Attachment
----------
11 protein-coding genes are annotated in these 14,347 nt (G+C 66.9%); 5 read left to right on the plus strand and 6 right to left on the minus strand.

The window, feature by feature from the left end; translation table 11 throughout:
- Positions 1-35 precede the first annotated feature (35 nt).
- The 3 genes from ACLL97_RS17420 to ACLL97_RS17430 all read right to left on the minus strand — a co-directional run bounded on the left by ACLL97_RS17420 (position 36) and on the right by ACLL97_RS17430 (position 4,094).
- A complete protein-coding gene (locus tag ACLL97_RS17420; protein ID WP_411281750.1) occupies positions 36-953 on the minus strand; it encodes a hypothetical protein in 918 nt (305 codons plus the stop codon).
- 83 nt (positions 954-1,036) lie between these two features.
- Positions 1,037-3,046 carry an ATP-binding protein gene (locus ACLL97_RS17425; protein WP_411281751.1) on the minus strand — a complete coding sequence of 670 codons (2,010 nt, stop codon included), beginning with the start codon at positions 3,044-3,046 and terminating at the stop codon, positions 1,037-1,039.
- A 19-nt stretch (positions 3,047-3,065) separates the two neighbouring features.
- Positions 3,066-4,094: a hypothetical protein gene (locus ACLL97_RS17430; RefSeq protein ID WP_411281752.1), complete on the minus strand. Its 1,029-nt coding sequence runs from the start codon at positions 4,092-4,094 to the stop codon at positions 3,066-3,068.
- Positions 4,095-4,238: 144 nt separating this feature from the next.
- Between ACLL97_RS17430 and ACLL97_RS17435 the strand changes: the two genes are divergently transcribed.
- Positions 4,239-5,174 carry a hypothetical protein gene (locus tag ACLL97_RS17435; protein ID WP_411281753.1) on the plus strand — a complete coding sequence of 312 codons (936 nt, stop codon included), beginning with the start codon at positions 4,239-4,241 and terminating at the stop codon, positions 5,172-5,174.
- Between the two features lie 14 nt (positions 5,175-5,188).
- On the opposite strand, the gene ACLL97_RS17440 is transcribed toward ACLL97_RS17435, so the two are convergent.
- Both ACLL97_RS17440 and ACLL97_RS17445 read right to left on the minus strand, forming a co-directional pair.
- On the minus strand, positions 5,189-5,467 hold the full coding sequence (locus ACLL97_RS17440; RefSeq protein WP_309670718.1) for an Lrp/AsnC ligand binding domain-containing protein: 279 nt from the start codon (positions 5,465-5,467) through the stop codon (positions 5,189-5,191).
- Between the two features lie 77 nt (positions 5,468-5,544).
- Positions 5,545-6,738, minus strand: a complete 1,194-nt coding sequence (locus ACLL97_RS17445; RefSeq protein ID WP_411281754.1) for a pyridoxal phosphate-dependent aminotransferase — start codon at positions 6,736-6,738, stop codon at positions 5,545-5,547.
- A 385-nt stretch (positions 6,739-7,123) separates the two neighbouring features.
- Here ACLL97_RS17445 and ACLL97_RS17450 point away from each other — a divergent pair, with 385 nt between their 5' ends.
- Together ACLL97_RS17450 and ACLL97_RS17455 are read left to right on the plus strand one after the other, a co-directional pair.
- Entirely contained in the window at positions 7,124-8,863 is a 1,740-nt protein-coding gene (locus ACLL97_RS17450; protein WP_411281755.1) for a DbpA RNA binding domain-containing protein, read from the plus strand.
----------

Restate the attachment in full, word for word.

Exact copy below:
11 protein-coding genes are annotated in these 14,347 nt (G+C 66.9%); 5 read left to right on the plus strand and 6 right to left on the minus strand.

The window, feature by feature from the left end; translation table 11 throughout:
- Positions 1-35 precede the first annotated feature (35 nt).
- The 3 genes from ACLL97_RS17420 to ACLL97_RS17430 all read right to left on the minus strand — a co-directional run bounded on the left by ACLL97_RS17420 (position 36) and on the right by ACLL97_RS17430 (position 4,094).
- A complete protein-coding gene (locus tag ACLL97_RS17420; protein ID WP_411281750.1) occupies positions 36-953 on the minus strand; it encodes a hypothetical protein in 918 nt (305 codons plus the stop codon).
- 83 nt (positions 954-1,036) lie between these two features.
- Positions 1,037-3,046 carry an ATP-binding protein gene (locus ACLL97_RS17425; protein WP_411281751.1) on the minus strand — a complete coding sequence of 670 codons (2,010 nt, stop codon included), beginning with the start codon at positions 3,044-3,046 and terminating at the stop codon, positions 1,037-1,039.
- A 19-nt stretch (positions 3,047-3,065) separates the two neighbouring features.
- Positions 3,066-4,094: a hypothetical protein gene (locus ACLL97_RS17430; RefSeq protein ID WP_411281752.1), complete on the minus strand. Its 1,029-nt coding sequence runs from the start codon at positions 4,092-4,094 to the stop codon at positions 3,066-3,068.
- Positions 4,095-4,238: 144 nt separating this feature from the next.
- Between ACLL97_RS17430 and ACLL97_RS17435 the strand changes: the two genes are divergently transcribed.
- Positions 4,239-5,174 carry a hypothetical protein gene (locus tag ACLL97_RS17435; protein ID WP_411281753.1) on the plus strand — a complete coding sequence of 312 codons (936 nt, stop codon included), beginning with the start codon at positions 4,239-4,241 and terminating at the stop codon, positions 5,172-5,174.
- Between the two features lie 14 nt (positions 5,175-5,188).
- On the opposite strand, the gene ACLL97_RS17440 is transcribed toward ACLL97_RS17435, so the two are convergent.
- Both ACLL97_RS17440 and ACLL97_RS17445 read right to left on the minus strand, forming a co-directional pair.
- On the minus strand, positions 5,189-5,467 hold the full coding sequence (locus ACLL97_RS17440; RefSeq protein WP_309670718.1) for an Lrp/AsnC ligand binding domain-containing protein: 279 nt from the start codon (positions 5,465-5,467) through the stop codon (positions 5,189-5,191).
- Between the two features lie 77 nt (positions 5,468-5,544).
- Positions 5,545-6,738, minus strand: a complete 1,194-nt coding sequence (locus ACLL97_RS17445; RefSeq protein ID WP_411281754.1) for a pyridoxal phosphate-dependent aminotransferase — start codon at positions 6,736-6,738, stop codon at positions 5,545-5,547.
- A 385-nt stretch (positions 6,739-7,123) separates the two neighbouring features.
- Here ACLL97_RS17445 and ACLL97_RS17450 point away from each other — a divergent pair, with 385 nt between their 5' ends.
- Together ACLL97_RS17450 and ACLL97_RS17455 are read left to right on the plus strand one after the other, a co-directional pair.
- Entirely contained in the window at positions 7,124-8,863 is a 1,740-nt protein-coding gene (locus ACLL97_RS17450; protein WP_411281755.1) for a DbpA RNA binding domain-containing protein, read from the plus strand.